Using Wellness to Engage Baby Boomers
by Michelle K. Wolf
Listen in to almost any group of over-50-year-olds and it won’t be long before you hear health issues discussed. From getting recently diagnosed with pre-diabetes, a breast cancer diagnosis for a sibling or the complicated issues involved intaking care of an aging mother with dementia, health and wellness issues loom large for the baby boomer generation, born between 1946 and 1964.
And yet aside from a Misheberach for a family member who is ill, or home-cooked meals from a Chesed Committee to see a family through chemo, many synagogues, schools and other Jewish institutions provide little to middle-aged community members who are either trying to prevent major illness or cope with an on-going, chronic condition that is not an acute medical condition.
The assumption is often made that all synagogue members and parents of day school children have good health insurance, which flies in the face of the national uninsured rate of 16.3%, as reported by the US Census Bureau just this month. And even for those who have health insurance, many are under-insured with huge deductibles.
Preventive wellness programs in every Jewish venue can go a long way to showing the baby boomer generation that one of their primary concerns is closely aligned with the priorities of the Jewish community. Lay-driven committees can make suggestions for more nutritious food at events, such as always having a healthy alternative at kiddishim and meals including fresh fruit and vegetables whenever possible. Walking clubs can be formed at places where people are already meeting or in the neighborhoods where congregants live.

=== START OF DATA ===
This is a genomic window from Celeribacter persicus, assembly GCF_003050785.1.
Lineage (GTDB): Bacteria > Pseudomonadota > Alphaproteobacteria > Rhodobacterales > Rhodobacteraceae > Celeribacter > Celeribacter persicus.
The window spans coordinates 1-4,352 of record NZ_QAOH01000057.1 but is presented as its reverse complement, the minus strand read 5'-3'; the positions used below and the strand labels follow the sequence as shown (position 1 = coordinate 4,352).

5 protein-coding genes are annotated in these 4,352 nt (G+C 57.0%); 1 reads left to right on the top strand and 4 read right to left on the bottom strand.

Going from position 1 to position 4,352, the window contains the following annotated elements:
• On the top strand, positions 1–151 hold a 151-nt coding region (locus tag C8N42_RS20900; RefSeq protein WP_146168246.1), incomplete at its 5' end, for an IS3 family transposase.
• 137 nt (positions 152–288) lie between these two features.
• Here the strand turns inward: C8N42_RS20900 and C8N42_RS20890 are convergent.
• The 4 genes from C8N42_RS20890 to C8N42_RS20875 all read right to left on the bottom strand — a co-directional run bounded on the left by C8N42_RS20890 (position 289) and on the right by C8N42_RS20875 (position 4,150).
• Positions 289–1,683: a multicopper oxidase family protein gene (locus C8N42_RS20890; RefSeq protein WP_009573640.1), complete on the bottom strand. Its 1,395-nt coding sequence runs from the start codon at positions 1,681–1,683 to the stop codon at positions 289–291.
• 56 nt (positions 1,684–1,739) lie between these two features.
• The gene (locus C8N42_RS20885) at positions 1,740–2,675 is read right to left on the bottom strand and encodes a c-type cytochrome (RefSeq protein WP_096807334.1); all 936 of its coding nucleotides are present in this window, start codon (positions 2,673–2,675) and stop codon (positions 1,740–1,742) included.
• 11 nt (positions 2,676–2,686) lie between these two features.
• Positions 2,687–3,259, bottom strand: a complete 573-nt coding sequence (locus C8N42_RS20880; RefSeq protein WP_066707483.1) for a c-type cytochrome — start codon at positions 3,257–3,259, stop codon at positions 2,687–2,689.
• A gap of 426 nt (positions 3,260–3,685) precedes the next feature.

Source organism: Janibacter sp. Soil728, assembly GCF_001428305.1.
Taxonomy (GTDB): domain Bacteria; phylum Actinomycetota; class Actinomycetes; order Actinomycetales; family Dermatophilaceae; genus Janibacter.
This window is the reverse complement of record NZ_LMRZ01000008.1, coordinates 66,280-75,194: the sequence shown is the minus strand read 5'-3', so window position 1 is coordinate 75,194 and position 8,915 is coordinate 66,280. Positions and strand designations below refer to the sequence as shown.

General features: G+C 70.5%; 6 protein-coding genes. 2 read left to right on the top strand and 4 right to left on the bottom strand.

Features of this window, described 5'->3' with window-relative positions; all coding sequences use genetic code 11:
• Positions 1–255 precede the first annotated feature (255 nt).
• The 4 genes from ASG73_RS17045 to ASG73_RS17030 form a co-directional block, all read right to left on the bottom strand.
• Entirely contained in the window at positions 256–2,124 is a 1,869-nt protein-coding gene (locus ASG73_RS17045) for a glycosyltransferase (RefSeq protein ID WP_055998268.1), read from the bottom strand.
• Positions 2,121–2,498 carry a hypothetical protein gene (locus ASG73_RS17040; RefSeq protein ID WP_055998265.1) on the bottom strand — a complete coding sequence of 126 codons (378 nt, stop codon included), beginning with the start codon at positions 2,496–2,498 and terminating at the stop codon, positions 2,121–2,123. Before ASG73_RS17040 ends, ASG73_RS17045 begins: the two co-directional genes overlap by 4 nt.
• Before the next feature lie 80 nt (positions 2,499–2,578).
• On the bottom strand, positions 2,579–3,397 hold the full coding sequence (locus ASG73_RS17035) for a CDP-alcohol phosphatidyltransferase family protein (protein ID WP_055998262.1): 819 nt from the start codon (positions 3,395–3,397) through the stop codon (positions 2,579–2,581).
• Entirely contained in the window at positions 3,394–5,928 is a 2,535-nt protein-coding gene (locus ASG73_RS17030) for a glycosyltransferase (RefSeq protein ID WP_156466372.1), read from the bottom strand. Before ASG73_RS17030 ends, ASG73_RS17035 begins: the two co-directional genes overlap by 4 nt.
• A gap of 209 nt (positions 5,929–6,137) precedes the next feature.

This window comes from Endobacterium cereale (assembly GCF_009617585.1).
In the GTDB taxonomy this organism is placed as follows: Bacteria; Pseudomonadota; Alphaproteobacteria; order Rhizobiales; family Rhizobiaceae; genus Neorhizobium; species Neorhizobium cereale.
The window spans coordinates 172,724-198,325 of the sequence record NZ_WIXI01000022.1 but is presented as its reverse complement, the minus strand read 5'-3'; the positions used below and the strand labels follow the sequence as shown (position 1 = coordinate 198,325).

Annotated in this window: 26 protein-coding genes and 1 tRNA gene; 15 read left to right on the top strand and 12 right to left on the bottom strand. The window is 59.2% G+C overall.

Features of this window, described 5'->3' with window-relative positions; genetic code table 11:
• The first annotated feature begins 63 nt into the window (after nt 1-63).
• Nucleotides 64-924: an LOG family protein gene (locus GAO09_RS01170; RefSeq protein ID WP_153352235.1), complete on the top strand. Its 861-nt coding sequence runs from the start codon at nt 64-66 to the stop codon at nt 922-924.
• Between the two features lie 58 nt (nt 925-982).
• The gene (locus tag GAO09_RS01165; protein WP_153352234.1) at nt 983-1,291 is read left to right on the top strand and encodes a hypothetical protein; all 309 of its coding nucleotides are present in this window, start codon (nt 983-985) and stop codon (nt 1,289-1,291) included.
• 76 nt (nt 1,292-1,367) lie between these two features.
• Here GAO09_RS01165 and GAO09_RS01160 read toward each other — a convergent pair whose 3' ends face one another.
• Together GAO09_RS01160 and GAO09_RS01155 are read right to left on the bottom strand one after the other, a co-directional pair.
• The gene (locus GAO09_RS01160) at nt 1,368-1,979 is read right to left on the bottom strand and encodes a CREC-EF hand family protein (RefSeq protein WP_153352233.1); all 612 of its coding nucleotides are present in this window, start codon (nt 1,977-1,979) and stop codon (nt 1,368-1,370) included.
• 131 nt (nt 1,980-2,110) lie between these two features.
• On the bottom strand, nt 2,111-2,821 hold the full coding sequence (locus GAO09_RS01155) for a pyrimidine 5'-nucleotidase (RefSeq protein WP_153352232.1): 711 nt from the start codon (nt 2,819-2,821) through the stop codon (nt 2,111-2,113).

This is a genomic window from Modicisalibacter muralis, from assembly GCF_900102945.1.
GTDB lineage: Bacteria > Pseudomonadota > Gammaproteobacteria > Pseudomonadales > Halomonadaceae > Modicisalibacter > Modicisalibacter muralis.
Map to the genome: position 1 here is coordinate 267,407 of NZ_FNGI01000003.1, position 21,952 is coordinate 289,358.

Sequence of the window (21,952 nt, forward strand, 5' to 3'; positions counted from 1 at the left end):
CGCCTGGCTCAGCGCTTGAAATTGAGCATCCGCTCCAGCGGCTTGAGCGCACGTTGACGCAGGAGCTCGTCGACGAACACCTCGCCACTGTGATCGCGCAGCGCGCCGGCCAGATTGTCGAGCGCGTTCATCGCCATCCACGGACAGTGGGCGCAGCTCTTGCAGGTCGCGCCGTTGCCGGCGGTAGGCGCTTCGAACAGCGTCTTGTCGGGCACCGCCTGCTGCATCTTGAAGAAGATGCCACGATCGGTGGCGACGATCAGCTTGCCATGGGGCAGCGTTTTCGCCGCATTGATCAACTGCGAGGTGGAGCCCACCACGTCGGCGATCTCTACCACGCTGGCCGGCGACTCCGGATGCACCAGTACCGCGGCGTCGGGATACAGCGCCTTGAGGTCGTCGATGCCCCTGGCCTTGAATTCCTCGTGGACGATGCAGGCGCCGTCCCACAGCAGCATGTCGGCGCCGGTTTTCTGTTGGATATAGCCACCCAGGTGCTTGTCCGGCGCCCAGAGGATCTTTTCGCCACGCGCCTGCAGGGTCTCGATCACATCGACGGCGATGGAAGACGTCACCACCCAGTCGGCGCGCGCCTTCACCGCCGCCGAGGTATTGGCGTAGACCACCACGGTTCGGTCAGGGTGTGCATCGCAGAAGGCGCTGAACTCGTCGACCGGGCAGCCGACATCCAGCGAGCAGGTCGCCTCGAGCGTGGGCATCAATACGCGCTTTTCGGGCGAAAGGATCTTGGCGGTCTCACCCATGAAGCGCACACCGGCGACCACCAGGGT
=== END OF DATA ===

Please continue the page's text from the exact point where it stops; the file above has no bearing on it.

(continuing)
For Jewish community members facing cancer, both practical assistance and emotional support are needed. Buying groceries, driving carpool, even helping out with keeping the houseplants alive during chemo and radiation can all be coordinated by volunteers supervised by staff. Emotional and spiritual support can come from Rabbinic staff and specially trained paid social workers.
Family caregivers of children, siblings or parents with developmental, intellectual or mental disabilities, Alzheimer’s disease and other chronic medical conditions need long- term help for the “marathon” of their daily lives. A few hours of volunteers’ respite every week gives the caregiver the chance to get a haircut or go to the gym, making a huge difference in their quality of life.
As a Jewish communal professional who has worked for both Jewish agencies and voluntary health agencies and sees much overlap in clients in both settings, I see the need to bring the two worlds together. As the parent of a teen with developmental disabilities and an aging father with emerging health issues, I say, “if not now, then when?”
Michelle K. Wolf is currently the Director of Foundation and Government Relations for the American Diabetes Association, Los Angeles market and is the former Director of Caring for Jews in Need at the Jewish Federation of Greater Los Angeles. She is also the co-founder of HaMercaz: the one stop for Jewish families raising a child with special needs.